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updated: 1/18/2013 6:34 PM

Physicians challenge S. Barrington doctor's conviction

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The Association of American Physicians and Surgeons is asking to intervene in challenging the conviction of a South Barrington doctor who was sentenced in September to 10 months in prison for making false statements in reports as part of what prosecutors say was a scheme that defrauded Medicare out of at least $10,000.

In May, a federal jury convicted John Natale, 64, of making false statements, but acquitted him of health care and mail fraud. Natale, a former vascular and thoracic surgeon at Northwest Community Hospital in Arlington Heights, also was fined $40,000 and ordered to perform community service upon his release from prison.

Natale is serving his sentence at the Federal Correctional Institution, a medium-security prison for men in Oxford, Wis.

Jurors determined Natale, who specialized in repairing abdominal aortic aneurysms, lied in reports about the extent of two surgeries he performed in 2004.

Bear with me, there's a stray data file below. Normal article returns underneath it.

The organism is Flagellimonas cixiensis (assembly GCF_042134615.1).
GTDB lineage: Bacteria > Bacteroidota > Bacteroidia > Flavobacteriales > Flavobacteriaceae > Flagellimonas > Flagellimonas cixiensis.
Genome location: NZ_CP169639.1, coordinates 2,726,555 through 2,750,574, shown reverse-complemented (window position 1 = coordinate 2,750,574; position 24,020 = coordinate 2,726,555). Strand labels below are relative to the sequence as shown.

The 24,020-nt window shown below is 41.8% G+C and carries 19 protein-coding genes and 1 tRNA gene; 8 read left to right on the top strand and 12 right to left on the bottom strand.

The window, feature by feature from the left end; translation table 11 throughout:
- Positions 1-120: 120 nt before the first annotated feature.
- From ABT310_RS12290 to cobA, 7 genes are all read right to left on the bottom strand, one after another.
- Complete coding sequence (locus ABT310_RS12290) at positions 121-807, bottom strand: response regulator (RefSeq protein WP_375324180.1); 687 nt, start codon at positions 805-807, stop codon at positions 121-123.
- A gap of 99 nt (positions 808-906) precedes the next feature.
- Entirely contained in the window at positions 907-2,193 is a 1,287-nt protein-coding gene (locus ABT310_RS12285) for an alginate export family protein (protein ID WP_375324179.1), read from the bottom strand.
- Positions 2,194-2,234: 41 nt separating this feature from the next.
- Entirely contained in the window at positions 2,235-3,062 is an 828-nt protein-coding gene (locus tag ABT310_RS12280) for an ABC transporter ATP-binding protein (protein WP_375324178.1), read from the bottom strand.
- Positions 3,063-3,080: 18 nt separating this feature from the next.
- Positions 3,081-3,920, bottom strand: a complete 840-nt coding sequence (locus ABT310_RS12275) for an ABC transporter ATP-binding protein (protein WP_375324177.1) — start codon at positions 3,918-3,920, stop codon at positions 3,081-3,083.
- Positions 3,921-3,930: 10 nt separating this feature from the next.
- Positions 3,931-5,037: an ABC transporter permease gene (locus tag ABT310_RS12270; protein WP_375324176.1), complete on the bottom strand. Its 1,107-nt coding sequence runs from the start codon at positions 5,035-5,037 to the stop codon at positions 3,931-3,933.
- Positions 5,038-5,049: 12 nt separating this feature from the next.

In a recent motion for leave to file an amicus brief in federal court, the Association of American Physicians and Surgeons says misstatements in medical reports should not be criminalized because it would "have a profoundly chilling effect on the practice of medicine."

"It is unprecedented to hold medically imprecise, disfavored, or even false statements in an operative report to be a crime in the absence of billing fraud," the association argues in its brief. The association claims the government offered no proof of criminal intent by Natale to defraud Medicare. It is asking the Court of Appeals for the Seventh Circuit to reverse the conviction.

In the surgeries Natale performed nearly 10 years ago, "the patients survived and did well despite an expected mortality of 90 percent," according to an association news release.

Natale "incorrectly stated that he had used a bifurcation or Y-graft in repairing an abdominal aortic aneurysm, instead of the straight tube graft actually used," the news release states. "This made no difference in the billing, and there was no evidence that Natale 'knowingly' and 'willfully' made a false statement in order to violate the law."

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